In many early childhood classrooms, there is a child whose behavior is disruptive. He or she might disturb others' play, ruin someone's project, grab toys, hit, interrupt a group activity, act bossy, jeopardize others with their rowdy behavior during outdoor play, and even name-call and tease classmates. In short -- disregard program rules. There are differences in the frequency and severity of such behavior, but it almost always seems to represent a cry for attention. Most of these children feel friendless. But of course, behaving in this way typically evokes social rejection. The key to changing things often turns out to be interrupting the cycle by "catching a disruptive child behaving appropriately" and heaping on positive attention/rewards for even rare praiseworthy behavior.

Here are questions to consider before planning an approach to helping the child:

How long has this behavior been going  on? Is it chronic -- no different today than it had been days, weeks, months ago, even last year?  If it represents a sudden change and is out of character for a particular child, the outlook may be quite good, especially if there is working trust between teacher and parent. What is going on at home?  Through discrete inquiries, see what you can find out about possible family life changes -- the birth of a new baby, a separation or divorce, family illness or death, a job loss, or other significant distraction for parents, especially if the disruptive behavior is relatively new.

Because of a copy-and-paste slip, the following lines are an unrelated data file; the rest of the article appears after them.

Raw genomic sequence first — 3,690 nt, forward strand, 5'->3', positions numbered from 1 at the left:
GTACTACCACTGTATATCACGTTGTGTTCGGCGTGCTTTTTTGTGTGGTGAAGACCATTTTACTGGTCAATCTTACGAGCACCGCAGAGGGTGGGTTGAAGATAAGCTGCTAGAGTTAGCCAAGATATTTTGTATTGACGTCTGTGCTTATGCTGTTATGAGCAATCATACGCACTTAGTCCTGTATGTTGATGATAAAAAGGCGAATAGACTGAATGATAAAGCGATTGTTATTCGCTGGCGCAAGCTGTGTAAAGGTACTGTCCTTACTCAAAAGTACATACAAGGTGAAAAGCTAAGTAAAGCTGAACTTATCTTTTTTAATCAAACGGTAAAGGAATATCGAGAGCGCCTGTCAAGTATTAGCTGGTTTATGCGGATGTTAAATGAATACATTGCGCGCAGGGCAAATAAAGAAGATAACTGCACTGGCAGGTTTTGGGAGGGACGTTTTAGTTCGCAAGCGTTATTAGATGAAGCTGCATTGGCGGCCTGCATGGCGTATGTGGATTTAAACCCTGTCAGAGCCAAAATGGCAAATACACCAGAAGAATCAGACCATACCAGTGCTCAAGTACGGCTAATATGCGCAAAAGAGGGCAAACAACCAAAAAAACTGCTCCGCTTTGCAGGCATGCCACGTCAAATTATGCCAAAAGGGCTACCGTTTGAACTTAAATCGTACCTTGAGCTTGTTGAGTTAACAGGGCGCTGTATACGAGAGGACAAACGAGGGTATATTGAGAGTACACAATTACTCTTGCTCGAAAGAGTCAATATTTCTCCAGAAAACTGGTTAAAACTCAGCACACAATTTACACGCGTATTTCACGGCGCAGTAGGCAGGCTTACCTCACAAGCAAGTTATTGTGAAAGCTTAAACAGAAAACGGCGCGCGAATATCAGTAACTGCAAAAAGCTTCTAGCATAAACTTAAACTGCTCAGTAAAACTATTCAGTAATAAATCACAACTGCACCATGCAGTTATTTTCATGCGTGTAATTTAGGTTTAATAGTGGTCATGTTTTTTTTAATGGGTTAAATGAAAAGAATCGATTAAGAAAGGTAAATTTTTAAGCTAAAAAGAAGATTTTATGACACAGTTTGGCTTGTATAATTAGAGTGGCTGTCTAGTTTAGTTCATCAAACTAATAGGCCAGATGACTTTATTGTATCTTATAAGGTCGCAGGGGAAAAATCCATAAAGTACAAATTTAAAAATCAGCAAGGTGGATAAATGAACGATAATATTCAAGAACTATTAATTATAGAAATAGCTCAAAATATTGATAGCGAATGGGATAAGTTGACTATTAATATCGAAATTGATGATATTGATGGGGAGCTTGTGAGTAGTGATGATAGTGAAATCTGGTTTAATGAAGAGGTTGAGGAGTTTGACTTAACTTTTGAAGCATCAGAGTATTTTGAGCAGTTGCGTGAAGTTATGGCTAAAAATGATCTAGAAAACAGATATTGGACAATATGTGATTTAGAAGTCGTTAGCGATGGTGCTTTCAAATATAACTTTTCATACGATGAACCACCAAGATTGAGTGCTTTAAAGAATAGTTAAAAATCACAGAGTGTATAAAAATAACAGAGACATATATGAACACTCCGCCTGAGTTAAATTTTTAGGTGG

What else can you learn from a respectful conference with the child's parents?

Whether it is new or chronic, each child's disruptive behavior calls for a uniquely designed intervention. Here are some things you can do:

  • Consider what you know about his special interests, likes, and dislikes. In other words, tune into the child to find a "hook" for helping him to feel successful in school.
  • Include collaborations with the family whenever possible.
  • Catch the child being cooperative, kind, considerate, etc., and reward her in ways she will definitely enjoy. Encourage parents to do the same.
  • Set clear boundaries and a few simple rules. Also, offer the child as many choices as you can, particularly when it comes to activities.
  • Do everything possible to avoid negative discipline since it provides attention, implicitly "encouraging" even more disruptive behavior.
  • Talk with the child. Together, make a plan to help him get better at taking turns or helping others. Then celebrate each achievement of the goals.
  • Consider the possibility that expectations at home may be different from those at school. Children can learn that there are some things they might do at home that aren't done at school, or vice versa.

Finally, remember to tell him how glad you are to have her in your classroom.